With every animal we rescue and care for at Farm Sanctuary, there also comes the difficult time when we have to say goodbye. Please join us in remembering some of our friends who passed in 2019. Most of them survived abuse and neglect before coming to live at our sanctuaries; all were beloved ambassadors for their species, who changed our lives just as much as we changed theirs.


Patrick was just a year old when we met, but the neglect he had suffered took years off his life. Hobbled by leg injuries that his “owner” wouldn’t treat, he looked and moved like an elderly goat with arthritis. Patrick’s veterinarians got him back on his feet, and he spent a few happy years at Farm Sanctuary—calling our “Wisconsin Barn” home, alongside his twin daughters Ingrid and Marilyn. This charming, friendly goat remained bright and loving to the end.


Queenie found national fame as a slaughterhouse escapee . As the young cow ran from her death and through the streets of Queens, NY, people across the country marveled at her will to live, and agreed that she deserved a chance. So, instead of returning to slaughter, Queenie came to live at Farm Sanctuary. True to her name, she had a royal personality and showed everyone around her who was boss! Though she remained wary of humans, she was much beloved by us all—and especially by her best bovine buds Tricia and Ros.


Most turkeys raised for food live just four to five months; Shannon lived at Farm Sanctuary for more than eight years. She started life on a factory farm, and suffered painful debeaking and detoeing mutilations. Despite the cruelty she once faced, Shannon loved to make new friends. Shannon’s biggest claim to fame was her love for our Thanksgiving Celebration for the Turkeys events: even while coping with arthritis, she was the first to run out and enjoy the feasts that we treat our turkeys to each year.

The Doctor & Sleepy

Pigs like The Doctor and Sleepy bond for life. These two met as piglets, when we rescued them from catastrophic flooding in Iowa—the second largest pig farming state in the nation. Some farmers left their pigs to drown; others freed them from their crates and gave them the chance to swim to safety. Ironically, these deadly floods saved our friends’ lives; instead of facing slaughter for pork at just six months of age, The Doctor and Sleepy spent more than a decade at Farm Sanctuary.

The Doctor got his name because he acted like one; the pigs we rescued were sick, injured, and terrified, and he gently checked on each “patient”—soothing them with comforting grunts into their ears. Sleepy was one of the the sickest, but The Doctor made her feel better. They lived together until his passing, and she passed away just a few months later.

Andy and Joan Jett

Photo courtesy of Kelsey Bomboy

Andy and Joan Jett were another dynamic pig duo; they came here together from a factory farm, and spent most of their lives side by side. They were both too sick for pork production, so their farmers had left them to die. Thankfully, they were rescued and brought to Farm Sanctuary. They were stars of our pig barn—particularly Andy, whose ever-present smile made him popular with guests.

Both developed health issues as they aged, but when Andy passed away, Joan lost her will to live; she died shortly after from a broken heart. If there was ever any doubt that farm animals feel—that they grieve, and that their lives matter—just look at Andy and Joan. The depth of their bond shows that farm animals are so much more than just objects on our plates.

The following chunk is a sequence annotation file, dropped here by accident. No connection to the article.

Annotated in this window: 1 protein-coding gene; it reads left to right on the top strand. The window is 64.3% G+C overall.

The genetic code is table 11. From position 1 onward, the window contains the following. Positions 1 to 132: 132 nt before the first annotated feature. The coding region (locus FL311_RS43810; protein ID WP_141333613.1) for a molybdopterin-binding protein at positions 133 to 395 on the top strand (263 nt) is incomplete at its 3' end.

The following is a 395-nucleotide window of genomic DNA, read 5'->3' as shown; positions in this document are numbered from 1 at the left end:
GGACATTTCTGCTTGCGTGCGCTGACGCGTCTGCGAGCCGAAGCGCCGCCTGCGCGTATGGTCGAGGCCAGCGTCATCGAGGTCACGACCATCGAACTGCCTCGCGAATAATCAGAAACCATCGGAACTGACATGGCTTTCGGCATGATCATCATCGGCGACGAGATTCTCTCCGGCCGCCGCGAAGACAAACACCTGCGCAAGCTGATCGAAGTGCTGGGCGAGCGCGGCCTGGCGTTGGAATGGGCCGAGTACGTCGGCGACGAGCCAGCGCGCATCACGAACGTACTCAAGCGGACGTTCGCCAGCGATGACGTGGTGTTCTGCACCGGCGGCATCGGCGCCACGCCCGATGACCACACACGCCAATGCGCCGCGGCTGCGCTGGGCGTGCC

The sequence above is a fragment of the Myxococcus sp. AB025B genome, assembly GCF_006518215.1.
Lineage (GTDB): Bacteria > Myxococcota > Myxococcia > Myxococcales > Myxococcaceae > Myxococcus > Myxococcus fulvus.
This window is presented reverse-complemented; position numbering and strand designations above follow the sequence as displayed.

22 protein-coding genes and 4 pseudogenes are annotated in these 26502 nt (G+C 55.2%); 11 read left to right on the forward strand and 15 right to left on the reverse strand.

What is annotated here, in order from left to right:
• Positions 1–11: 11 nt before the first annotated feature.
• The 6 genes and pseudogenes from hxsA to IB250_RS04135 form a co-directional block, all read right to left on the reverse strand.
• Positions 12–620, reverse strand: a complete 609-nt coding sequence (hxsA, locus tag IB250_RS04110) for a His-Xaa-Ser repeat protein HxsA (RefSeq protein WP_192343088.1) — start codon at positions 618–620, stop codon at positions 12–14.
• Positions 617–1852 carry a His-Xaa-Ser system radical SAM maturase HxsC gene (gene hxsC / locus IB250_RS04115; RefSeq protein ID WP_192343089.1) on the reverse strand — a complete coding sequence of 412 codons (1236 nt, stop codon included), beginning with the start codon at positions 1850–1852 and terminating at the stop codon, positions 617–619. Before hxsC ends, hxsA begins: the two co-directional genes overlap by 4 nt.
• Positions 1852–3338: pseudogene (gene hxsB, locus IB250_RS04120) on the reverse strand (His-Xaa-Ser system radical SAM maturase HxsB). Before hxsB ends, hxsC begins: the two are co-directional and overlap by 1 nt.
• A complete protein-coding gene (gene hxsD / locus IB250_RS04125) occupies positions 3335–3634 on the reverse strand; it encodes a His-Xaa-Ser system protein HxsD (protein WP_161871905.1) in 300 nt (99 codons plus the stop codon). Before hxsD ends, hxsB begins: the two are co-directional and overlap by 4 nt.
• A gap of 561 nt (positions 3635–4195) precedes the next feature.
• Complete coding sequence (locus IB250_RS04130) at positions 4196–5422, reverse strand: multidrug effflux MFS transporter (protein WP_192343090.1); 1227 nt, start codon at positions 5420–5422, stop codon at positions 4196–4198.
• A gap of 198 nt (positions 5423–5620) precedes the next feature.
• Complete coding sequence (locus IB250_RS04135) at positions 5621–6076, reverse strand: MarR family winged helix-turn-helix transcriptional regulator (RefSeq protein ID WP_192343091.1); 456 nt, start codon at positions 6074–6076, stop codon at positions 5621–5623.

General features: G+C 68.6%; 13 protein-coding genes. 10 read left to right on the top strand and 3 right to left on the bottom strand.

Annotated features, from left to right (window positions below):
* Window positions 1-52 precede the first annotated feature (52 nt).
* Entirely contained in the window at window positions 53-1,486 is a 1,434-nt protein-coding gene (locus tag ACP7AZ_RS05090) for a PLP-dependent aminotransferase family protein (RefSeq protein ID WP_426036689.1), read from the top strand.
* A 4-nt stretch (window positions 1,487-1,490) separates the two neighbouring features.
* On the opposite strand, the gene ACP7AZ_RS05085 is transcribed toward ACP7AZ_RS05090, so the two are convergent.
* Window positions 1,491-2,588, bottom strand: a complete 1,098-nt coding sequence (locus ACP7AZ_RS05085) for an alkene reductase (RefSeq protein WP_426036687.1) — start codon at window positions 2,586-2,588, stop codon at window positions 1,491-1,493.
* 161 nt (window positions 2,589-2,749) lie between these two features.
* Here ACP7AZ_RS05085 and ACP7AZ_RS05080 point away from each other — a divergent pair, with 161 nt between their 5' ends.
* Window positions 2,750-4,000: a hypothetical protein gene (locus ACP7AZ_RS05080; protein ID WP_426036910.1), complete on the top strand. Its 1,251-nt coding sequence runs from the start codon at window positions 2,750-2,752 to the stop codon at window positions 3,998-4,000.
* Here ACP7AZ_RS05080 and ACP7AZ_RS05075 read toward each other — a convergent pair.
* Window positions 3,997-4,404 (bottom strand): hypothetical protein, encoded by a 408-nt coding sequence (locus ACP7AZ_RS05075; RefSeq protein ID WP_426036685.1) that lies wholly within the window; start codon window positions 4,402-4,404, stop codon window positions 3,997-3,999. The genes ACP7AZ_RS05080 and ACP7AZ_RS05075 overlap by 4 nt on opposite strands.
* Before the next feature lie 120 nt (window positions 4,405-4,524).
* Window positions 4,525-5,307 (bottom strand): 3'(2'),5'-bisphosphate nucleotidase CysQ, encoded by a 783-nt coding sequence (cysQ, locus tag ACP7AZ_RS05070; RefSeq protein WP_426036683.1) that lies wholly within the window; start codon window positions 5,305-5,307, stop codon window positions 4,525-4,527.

Darius was one of hundreds of animals rescued from neglect at a farm-to-table operation. At first, he and the other goats were too terrified to even venture outdoors. In time—and with the help of his best friend, Halbert—Darius found his way. Halbert and Darius spent every minute together—especially as Darius continued to decline and lost his ability to stand.


Monet and his friend Matisse survived foie gras (aka “fatty liver”) production. In this industry, workers shove metal tubes down the throats of ducks and geese—force-feeding them excessive grain and fat to enlarge their livers for consumption. The boys were weak, sick, and terrified when they arrived—but together, they found the strength to recover and heal. Here, they could swim, explore, and flap their wings. Monet’s legacy lives on through his best friend Matisse, and through our work to create a world that honors farm animals like them.


Merlin was a magical member of our special needs cattle herd. He first survived slaughter as a calf, and then a barn fire at his former home. Despite his scars—physical and emotional—he was patient and loving during tours and events. He was a true gentle giant, and an inspiring ambassador for his species. Merlin developed arthritis and mobility issues as he aged. He passed peacefully, surrounded by his herd.


Dotty had a unique way of connecting with people: she would wait for us to kneel and lower our heads, before approaching us to rub her own head against ours. It was her special way of showing trust and affection—no small feat for a goat who once knew only pain and neglect. Her previous “owner” had left her to starve, and failed to treat her broken leg. Despite all of this, she learned to trust and love again—forming deep friendships with her chosen people and goats.


Paolo was a kind and gentle steer whom our staff, volunteers, and visitors adored. As a calf, Paolo was attacked by a coyote—and instead of seeking proper medical care, his “owner” sealed the wounds with duct tape. Paolo made a full recovery at Farm Sanctuary, and learned that there are caring people in this world, too. Sadly, he developed severe arthritis as he aged. We did everything in our power to keep him comfortable and to show him just how loved he truly was.